This episode of the Ambient Soundbath Podcast features something that I haven’t done before here, a remix/remaster of sorts in the form of reworking the music for Geoffrey Chandler’s 1980 synthesizer space recording, Starscapes.
Who is Geoffrey Chandler, I don’t know. Did he do other recordings? I don’t know that either, except I can’t find any. I don’t know anything about Geoffrey Chanlder or Starscapes or the Unity Records label that released this on vinyl and cassette in 1980.
What I can tell you, is this is a fantastic recording with great music. Starscapes and Geoffrey Chandler belong to a canon of electronic (and maybe, New Age) music that came on the scene in the mid 1970s through the 90s, and somewhat died out just before the advent of the Internet, which meant it was also sort of lost to the current digital era. There were a ton of indie and self-released recordings coming out. The fidelity of synthesizers and the decreasing cost of home studios meant that more people were making and releasing music than ever before. There’s a great collection called I am the Center that chronicles this era and brings together some of the more well-known artists of the period. There are a lot of recordings from this era that have a warmth, purity and vibe that I’ve found myself drawn to. Often, what these recordings lack in fidelity they more than make up for in timbre, originality and character. Also, many of these recordings are out of print, with defunct labels and no trace of the artists. For a long time I lamented these sad facts, but then I realized that you and the listeners of the Ambient Soundbath Podcast could benefit from these recordings and perhaps we could breathe new life into the music.
So, today, I offer the first of these: Geoffrey Chandler’s Starscapes in its entirety, featuring a seamless, remixed version of Side A and Side B of the original cassette.
p.s. If you are, or know, Geoffrey Chandler. We would love to hear more of the story behind this recording and others — Please get in touch.
This episode of the Ambient Soundbath Podcast features a new original work by Matt Borghi (me) called Infinite Resonance. It’s a single track, long-form work that I’ve found works great for rest, relaxation, sleep and meditation. It probably works pretty good for yoga, too, but I haven’t tried it out in that capacity yet.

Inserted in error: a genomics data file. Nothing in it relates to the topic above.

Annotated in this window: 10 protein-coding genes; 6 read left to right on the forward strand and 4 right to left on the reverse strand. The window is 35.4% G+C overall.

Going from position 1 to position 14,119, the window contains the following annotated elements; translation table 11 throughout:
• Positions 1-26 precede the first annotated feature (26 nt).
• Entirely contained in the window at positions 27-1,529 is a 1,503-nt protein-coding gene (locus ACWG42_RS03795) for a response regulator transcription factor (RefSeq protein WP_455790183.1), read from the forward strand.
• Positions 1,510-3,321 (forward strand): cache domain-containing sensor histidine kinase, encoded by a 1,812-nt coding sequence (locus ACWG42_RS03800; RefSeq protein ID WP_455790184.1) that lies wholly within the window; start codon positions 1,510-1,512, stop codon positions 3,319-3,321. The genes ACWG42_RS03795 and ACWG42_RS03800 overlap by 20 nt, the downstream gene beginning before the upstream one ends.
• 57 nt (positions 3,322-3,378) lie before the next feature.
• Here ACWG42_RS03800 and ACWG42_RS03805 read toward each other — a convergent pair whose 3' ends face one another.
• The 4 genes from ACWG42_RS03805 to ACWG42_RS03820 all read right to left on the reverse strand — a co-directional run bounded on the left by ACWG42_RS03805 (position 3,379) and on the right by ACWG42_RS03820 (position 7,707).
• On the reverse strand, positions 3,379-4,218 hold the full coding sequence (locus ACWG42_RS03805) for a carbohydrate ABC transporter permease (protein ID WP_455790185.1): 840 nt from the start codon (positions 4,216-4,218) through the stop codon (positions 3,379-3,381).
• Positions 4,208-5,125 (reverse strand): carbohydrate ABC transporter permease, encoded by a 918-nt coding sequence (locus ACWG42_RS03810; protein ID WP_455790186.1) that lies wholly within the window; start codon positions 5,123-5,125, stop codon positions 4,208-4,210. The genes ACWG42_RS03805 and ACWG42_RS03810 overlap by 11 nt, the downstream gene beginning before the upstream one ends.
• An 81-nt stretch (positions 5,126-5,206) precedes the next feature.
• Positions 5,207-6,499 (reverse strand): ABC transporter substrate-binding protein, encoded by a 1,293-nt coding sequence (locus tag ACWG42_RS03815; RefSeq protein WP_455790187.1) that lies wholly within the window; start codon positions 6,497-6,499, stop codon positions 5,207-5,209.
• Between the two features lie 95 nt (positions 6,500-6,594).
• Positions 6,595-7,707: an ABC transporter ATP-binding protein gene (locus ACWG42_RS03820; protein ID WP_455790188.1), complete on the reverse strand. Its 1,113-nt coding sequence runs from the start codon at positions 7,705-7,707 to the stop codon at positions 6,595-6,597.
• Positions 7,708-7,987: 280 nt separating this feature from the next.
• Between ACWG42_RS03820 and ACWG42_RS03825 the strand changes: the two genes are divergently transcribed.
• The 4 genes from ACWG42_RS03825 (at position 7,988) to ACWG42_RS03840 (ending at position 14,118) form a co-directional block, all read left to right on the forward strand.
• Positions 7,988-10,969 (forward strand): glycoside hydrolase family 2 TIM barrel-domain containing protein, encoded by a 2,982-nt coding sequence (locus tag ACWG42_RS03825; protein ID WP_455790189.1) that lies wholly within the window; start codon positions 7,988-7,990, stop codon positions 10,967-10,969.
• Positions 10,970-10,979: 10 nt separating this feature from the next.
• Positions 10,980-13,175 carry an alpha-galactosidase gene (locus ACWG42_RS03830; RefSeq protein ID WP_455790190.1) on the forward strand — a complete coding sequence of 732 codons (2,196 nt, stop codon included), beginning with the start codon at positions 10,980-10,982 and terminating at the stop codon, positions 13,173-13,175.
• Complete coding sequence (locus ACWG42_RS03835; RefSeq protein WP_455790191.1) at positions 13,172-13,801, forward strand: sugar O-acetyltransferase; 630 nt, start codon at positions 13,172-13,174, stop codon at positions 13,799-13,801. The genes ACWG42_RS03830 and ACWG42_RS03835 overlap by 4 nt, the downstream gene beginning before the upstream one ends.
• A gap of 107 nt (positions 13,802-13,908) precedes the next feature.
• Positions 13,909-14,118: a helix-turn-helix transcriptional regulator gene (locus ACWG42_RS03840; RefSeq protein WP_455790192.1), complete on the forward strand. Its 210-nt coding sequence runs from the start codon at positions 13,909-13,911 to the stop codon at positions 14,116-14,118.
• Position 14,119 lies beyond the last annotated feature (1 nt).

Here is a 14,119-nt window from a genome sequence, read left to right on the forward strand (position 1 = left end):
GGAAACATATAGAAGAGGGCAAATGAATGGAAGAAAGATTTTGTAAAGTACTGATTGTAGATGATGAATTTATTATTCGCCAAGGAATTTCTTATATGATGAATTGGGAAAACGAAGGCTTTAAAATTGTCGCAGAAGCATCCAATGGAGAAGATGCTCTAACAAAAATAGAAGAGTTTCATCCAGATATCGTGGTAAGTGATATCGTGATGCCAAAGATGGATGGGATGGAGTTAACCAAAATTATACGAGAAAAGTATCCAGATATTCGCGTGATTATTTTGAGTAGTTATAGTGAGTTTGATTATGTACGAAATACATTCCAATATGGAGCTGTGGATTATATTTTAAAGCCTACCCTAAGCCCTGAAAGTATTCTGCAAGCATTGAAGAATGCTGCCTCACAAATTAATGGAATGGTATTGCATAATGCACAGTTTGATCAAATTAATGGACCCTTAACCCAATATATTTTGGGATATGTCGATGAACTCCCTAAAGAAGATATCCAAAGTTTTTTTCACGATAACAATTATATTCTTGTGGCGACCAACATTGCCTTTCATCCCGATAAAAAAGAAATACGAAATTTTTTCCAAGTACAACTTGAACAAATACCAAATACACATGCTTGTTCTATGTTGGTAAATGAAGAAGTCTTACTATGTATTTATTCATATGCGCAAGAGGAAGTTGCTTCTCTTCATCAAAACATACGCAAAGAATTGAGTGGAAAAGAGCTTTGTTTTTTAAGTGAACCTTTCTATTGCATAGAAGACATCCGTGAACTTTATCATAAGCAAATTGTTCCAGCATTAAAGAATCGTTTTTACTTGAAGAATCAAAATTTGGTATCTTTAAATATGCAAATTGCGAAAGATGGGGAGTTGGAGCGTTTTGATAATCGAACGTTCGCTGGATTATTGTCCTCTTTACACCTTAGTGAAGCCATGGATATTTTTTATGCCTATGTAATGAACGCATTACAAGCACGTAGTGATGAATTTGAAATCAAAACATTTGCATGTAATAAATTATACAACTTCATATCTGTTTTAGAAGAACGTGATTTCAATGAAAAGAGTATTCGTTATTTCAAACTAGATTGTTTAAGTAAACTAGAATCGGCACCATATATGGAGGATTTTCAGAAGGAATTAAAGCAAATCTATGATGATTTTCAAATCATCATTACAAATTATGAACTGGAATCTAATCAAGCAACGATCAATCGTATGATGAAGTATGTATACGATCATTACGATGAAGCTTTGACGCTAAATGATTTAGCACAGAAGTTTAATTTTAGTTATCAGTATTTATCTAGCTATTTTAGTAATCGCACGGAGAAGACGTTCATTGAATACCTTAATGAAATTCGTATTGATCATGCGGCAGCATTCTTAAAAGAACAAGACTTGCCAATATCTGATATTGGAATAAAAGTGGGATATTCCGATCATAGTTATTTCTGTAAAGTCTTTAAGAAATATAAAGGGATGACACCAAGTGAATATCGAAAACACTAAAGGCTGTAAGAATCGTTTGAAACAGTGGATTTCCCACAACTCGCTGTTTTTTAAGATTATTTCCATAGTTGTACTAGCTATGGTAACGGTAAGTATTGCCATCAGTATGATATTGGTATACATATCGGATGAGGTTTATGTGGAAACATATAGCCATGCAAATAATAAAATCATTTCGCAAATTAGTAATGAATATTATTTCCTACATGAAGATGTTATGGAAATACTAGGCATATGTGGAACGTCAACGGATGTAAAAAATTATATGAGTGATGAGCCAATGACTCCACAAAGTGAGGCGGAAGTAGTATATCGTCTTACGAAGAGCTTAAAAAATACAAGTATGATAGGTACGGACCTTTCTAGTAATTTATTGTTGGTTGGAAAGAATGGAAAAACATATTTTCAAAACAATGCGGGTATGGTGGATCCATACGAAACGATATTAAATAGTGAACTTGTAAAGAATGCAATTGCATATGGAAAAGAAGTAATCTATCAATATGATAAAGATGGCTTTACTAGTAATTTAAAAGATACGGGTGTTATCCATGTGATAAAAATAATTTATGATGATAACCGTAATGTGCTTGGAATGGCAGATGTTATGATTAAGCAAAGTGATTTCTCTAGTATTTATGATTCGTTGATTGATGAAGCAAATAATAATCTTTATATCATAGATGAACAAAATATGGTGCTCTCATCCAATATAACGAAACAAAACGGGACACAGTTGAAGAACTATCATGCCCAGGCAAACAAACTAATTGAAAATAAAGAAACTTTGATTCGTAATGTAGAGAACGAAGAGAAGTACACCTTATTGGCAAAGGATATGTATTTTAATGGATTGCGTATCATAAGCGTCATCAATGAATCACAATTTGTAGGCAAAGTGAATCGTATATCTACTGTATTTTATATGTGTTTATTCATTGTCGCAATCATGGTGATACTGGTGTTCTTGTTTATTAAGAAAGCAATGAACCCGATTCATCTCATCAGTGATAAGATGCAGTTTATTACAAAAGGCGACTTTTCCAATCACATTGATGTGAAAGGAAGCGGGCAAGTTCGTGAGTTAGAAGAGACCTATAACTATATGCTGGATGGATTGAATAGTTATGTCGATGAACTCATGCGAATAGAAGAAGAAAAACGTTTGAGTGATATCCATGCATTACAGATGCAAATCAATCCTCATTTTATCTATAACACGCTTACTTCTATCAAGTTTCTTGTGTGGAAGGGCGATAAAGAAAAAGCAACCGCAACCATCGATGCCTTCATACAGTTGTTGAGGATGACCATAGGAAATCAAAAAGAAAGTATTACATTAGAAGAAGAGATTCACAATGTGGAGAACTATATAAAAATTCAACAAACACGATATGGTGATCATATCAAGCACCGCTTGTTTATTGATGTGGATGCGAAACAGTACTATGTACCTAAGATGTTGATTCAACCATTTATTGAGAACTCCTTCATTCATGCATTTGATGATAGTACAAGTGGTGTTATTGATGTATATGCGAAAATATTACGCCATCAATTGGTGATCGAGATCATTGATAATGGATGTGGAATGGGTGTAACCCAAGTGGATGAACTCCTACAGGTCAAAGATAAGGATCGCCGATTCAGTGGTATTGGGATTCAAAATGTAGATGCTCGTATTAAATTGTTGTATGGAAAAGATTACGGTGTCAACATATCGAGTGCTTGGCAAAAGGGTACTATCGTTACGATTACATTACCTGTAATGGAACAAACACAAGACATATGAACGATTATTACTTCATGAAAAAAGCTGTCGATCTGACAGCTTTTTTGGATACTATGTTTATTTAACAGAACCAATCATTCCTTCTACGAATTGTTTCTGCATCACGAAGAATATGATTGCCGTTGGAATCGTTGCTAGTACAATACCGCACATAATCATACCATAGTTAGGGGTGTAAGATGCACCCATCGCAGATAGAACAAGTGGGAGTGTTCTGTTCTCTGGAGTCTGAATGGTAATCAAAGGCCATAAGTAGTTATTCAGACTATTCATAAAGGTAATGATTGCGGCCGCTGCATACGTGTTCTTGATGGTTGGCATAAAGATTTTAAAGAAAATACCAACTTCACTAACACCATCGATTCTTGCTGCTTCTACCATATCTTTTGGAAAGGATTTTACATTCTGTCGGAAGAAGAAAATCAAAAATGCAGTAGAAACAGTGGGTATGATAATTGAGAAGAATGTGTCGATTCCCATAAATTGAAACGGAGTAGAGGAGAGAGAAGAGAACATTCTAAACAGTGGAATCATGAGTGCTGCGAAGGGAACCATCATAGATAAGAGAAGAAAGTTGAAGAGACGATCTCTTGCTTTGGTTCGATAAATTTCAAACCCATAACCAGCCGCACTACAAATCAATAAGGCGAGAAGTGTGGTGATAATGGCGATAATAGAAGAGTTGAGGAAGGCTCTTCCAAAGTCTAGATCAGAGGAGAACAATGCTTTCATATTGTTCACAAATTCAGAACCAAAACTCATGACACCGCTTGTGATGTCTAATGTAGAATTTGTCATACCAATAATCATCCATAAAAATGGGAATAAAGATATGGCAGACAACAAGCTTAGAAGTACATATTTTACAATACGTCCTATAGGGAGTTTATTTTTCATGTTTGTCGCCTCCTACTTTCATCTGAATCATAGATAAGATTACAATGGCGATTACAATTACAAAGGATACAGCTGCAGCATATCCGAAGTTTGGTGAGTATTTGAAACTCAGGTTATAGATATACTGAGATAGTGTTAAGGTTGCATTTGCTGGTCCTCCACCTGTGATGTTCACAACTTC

This track is brand new and has never been released before and it’s part of a series of tracks that I’m “designing” expressly for the purposes of meditation, sleep, relaxation, etc… Listening while in heightened states of mental awareness and physical centeredness — A deeper layer of thinking and being, perhaps.
Please enjoy this work and let me know what you think of it, how it works for you and any other feedback that you care to share.
I’ve featured Off Land before on the Ambient Soundbath, but I’ve never dedicated an entire program to Off Land, the work of Tim Dwyer. This program features the tracks from the first two of, an ever-growing collection, known as, the (Drone Variations). I struggle to write about these tracks, not from a lack of feeling, but because they’ve been such constant companions for the last couple years, especially during my sonic meditation practices. Their essence, like being, isn’t something that can be sold or conveyed, but rather, must be experienced. So rather than trying to put down some lines about what I’ve experienced or what you should experience, I’ll dispense with all that, stop right here and let you enjoy the work of Tim Dwyer and Off Land.
This episode of the Ambient Soundbath Podcast features the work of my favorite living composer, Harold Budd.
I have listened to, meditated with and analyzed no music more (save, maybe, Claude Debussy) than I have the work of Harold Budd. His music is like being a hugged by an old friend after a long journey. The music, when it comes on, embraces you, holds you in its warmth and everything else melts away. It’s not that Harold Budd is a virtuoso, or a sound maker who’s primary instrument is the piano, rather he’s somewhere in between, a visionary, bringing together deep sounds and resonant timbres all for the purpose of creating interesting, evocative, thoughtful, spacious (I better stop before I run out of adjectives) compositions that are, on some level, the sonic embodiment of well-being and inner peace.
Please enjoy this episode of the Soundbath and if you’re not familiar with Harold Budd, get ready, because this will be a soundbath of the highest degree. Now, it’s my pleasure, to give you this program featuring the exceptional music of Harold Budd.
00:00 – 11:00 – Bell Tower – La Bella Vista
11:00 – 34:00 – Abandoned Cities – Abandoned Cities
34:00 – 37:00 – A Child in a Sylvan Field – By the Dawn’s Early Light
37:00 – 44:00 – The Room of Mirrors – The Room
44:00 – 50:30 – The Child With A Lion – The White Arcades
50:30 – 56:30 – The Room of Ancillary Dreams – The Room
56:30 – 61:00 – The Room of Oracles – The Room
61:00 – END – Agua – Agua